Lee highlights Egyptian example
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Football in Korea Republic has thrived over the past three decades. The country's youngsters stormed into the semi-finals of the FIFA U-20 World Cup Mexico 1983 to earn the now-famous Red Devils nickname, before the senior Taeguk Warriors reached the same stage at the FIFA World Cup™ on home soil seven years ago.

However, Korea Republic's U-17 representatives have failed to emulate the success of their older brothers, with their best showing at the world finals coming at Canada 1987, when they reached the quarter-finals. Moreover, two years ago, as tournament hosts, they fell to first-phase elimination after losing their opening two matches.

Now, ahead of their fourth appearance at the FIFA U-17 World Cup, Korea Republic coach Lee Kwang-Jong is determined to mastermind a successful campaign. "Our U-20 side is making waves over there [in Egypt, where they will take on Ghana in the last eight today] and we're a bit under pressure," he told FIFA.com during their final training sessions in Paju's National Football Centre.

We don't have a specific goal at this tournament but we'll approach every game as if it's the final.
Korea Republic coach Lee Kwang-Jong

"But it's not bad at all. I hope my boys are motivated by the achievement of their seniors. It can only have a positive effect. I know we have been underachievers at this age level. That's because Asian teams are still a step or two behind the world-class teams, and it's never easy to bridge the gap and achieve good results."

The team comes first
That said, the currrent U-17 squad has been working hard to close the gap for over two years. "We've been together since 2007 and I'd say we're 90 per cent ready now," the 45-year-old coach said. "The players are in very good condition in terms of both physical strength and organisation. But the only thing concerns me is that we have a couple of players still recovering from injuries."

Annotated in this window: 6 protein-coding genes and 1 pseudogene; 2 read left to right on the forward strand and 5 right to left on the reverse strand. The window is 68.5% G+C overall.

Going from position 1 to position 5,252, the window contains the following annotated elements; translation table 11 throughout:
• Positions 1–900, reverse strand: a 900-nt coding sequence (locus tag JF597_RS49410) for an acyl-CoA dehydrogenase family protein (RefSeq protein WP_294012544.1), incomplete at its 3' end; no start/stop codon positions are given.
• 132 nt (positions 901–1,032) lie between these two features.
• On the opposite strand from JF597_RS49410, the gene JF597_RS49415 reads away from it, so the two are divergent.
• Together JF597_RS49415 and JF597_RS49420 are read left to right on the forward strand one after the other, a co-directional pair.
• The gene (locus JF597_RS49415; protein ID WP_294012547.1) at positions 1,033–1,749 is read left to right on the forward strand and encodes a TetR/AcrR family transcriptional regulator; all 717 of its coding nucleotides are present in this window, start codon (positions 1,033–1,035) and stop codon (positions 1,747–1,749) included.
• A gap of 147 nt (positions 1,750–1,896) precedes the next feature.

Those injuries have left a huge hole in the South Korean rearguard: centre-back Kim Seong-Sik failed to recover in time to make the squad, and long-serving captain Lim Chang-Woo was forced to hand over the armband to left-back Kim Jin-Su, who is expected to play out of position at the heart of the defence.

"Hopefully, some of our fullbacks and midfielders will be able to fit in wherever they're required to play," explained Lee. "We will have to rely on our current resources and take advantage of our strength, which is the team spirit. We don't have a specific goal at this tournament but we'll approach every game as if it's the final."

That is probably why Lee does not stop his players watching the U-20s on television, despite the matches taking place late at night or in the early hours of the morning in Korea Republic. "I don't mind if they watch the game at 11pm before going to bed," the 45-year-old Lee said, grinning.

"As you might have seen, they're not playing as a bunch of individuals but a team as a whole. Look at Kim Min-Woo, for example. He wasn't even a regular when the tournament began but when the opportunity came, he could grab it because he knew how to make sacrifices for the team wherever he was on the pitch. That's what I'm expecting my boys to learn from."